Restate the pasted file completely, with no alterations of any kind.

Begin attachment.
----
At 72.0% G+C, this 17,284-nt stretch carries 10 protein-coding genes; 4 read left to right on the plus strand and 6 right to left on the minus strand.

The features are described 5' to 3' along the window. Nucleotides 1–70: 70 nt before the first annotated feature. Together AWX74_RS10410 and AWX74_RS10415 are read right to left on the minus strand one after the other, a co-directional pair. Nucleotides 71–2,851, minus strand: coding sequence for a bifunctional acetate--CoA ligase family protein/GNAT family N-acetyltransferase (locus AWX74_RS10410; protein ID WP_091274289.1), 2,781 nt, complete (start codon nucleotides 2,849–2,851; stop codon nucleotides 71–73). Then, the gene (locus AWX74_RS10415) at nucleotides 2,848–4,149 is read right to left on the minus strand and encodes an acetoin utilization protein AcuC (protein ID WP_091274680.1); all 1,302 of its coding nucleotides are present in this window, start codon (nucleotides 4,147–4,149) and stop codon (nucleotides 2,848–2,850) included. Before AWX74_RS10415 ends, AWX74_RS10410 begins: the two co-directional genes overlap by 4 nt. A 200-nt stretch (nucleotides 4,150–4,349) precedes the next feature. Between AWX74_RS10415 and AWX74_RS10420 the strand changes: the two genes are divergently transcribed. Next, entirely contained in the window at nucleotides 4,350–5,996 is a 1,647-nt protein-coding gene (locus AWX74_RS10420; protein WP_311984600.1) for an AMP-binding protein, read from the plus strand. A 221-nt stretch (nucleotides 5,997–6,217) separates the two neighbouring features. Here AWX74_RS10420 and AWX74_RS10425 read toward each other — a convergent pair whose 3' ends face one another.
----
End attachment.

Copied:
At 72.0% G+C, this 17,284-nt stretch carries 10 protein-coding genes; 4 read left to right on the plus strand and 6 right to left on the minus strand.

The features are described 5' to 3' along the window. Nucleotides 1–70: 70 nt before the first annotated feature. Together AWX74_RS10410 and AWX74_RS10415 are read right to left on the minus strand one after the other, a co-directional pair. Nucleotides 71–2,851, minus strand: coding sequence for a bifunctional acetate--CoA ligase family protein/GNAT family N-acetyltransferase (locus AWX74_RS10410; protein ID WP_091274289.1), 2,781 nt, complete (start codon nucleotides 2,849–2,851; stop codon nucleotides 71–73). Then, the gene (locus AWX74_RS10415) at nucleotides 2,848–4,149 is read right to left on the minus strand and encodes an acetoin utilization protein AcuC (protein ID WP_091274680.1); all 1,302 of its coding nucleotides are present in this window, start codon (nucleotides 4,147–4,149) and stop codon (nucleotides 2,848–2,850) included. Before AWX74_RS10415 ends, AWX74_RS10410 begins: the two co-directional genes overlap by 4 nt. A 200-nt stretch (nucleotides 4,150–4,349) precedes the next feature. Between AWX74_RS10415 and AWX74_RS10420 the strand changes: the two genes are divergently transcribed. Next, entirely contained in the window at nucleotides 4,350–5,996 is a 1,647-nt protein-coding gene (locus AWX74_RS10420; protein WP_311984600.1) for an AMP-binding protein, read from the plus strand. A 221-nt stretch (nucleotides 5,997–6,217) separates the two neighbouring features. Here AWX74_RS10420 and AWX74_RS10425 read toward each other — a convergent pair whose 3' ends face one another.